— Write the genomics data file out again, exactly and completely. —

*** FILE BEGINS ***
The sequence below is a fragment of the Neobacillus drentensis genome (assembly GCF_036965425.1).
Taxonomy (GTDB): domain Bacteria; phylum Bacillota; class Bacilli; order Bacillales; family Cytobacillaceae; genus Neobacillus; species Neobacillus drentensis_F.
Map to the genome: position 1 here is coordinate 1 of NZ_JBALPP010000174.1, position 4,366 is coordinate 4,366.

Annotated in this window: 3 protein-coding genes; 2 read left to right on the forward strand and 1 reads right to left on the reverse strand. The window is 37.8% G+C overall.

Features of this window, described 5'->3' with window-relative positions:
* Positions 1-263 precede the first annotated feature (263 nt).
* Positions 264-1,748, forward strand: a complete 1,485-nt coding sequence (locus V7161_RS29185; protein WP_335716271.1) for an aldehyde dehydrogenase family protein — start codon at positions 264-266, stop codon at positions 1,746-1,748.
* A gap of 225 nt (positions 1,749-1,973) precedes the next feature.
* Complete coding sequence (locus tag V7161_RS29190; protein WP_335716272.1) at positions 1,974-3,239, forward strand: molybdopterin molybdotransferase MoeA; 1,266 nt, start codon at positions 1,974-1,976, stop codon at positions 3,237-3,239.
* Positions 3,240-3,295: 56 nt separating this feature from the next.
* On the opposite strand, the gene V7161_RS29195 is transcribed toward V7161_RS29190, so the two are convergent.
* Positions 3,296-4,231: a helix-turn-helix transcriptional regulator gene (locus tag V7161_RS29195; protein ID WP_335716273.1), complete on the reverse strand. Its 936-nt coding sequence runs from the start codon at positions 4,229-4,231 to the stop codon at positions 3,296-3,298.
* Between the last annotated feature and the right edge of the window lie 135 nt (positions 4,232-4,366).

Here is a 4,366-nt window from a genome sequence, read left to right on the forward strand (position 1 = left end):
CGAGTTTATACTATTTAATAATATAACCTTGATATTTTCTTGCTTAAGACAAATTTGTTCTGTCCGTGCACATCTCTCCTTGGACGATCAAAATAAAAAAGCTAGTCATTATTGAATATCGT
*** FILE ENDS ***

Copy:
The sequence below is a fragment of the Neobacillus drentensis genome (assembly GCF_036965425.1).
Taxonomy (GTDB): domain Bacteria; phylum Bacillota; class Bacilli; order Bacillales; family Cytobacillaceae; genus Neobacillus; species Neobacillus drentensis_F.
Map to the genome: position 1 here is coordinate 1 of NZ_JBALPP010000174.1, position 4,366 is coordinate 4,366.

Annotated in this window: 3 protein-coding genes; 2 read left to right on the forward strand and 1 reads right to left on the reverse strand. The window is 37.8% G+C overall.

Features of this window, described 5'->3' with window-relative positions:
* Positions 1-263 precede the first annotated feature (263 nt).
* Positions 264-1,748, forward strand: a complete 1,485-nt coding sequence (locus V7161_RS29185; protein WP_335716271.1) for an aldehyde dehydrogenase family protein — start codon at positions 264-266, stop codon at positions 1,746-1,748.
* A gap of 225 nt (positions 1,749-1,973) precedes the next feature.
* Complete coding sequence (locus tag V7161_RS29190; protein WP_335716272.1) at positions 1,974-3,239, forward strand: molybdopterin molybdotransferase MoeA; 1,266 nt, start codon at positions 1,974-1,976, stop codon at positions 3,237-3,239.
* Positions 3,240-3,295: 56 nt separating this feature from the next.
* On the opposite strand, the gene V7161_RS29195 is transcribed toward V7161_RS29190, so the two are convergent.
* Positions 3,296-4,231: a helix-turn-helix transcriptional regulator gene (locus tag V7161_RS29195; protein ID WP_335716273.1), complete on the reverse strand. Its 936-nt coding sequence runs from the start codon at positions 4,229-4,231 to the stop codon at positions 3,296-3,298.
* Between the last annotated feature and the right edge of the window lie 135 nt (positions 4,232-4,366).

Here is a 4,366-nt window from a genome sequence, read left to right on the forward strand (position 1 = left end):
CGAGTTTATACTATTTAATAATATAACCTTGATATTTTCTTGCTTAAGACAAATTTGTTCTGTCCGTGCACATCTCTCCTTGGACGATCAAAATAAAAAAGCTAGTCATTATTGAATATCGT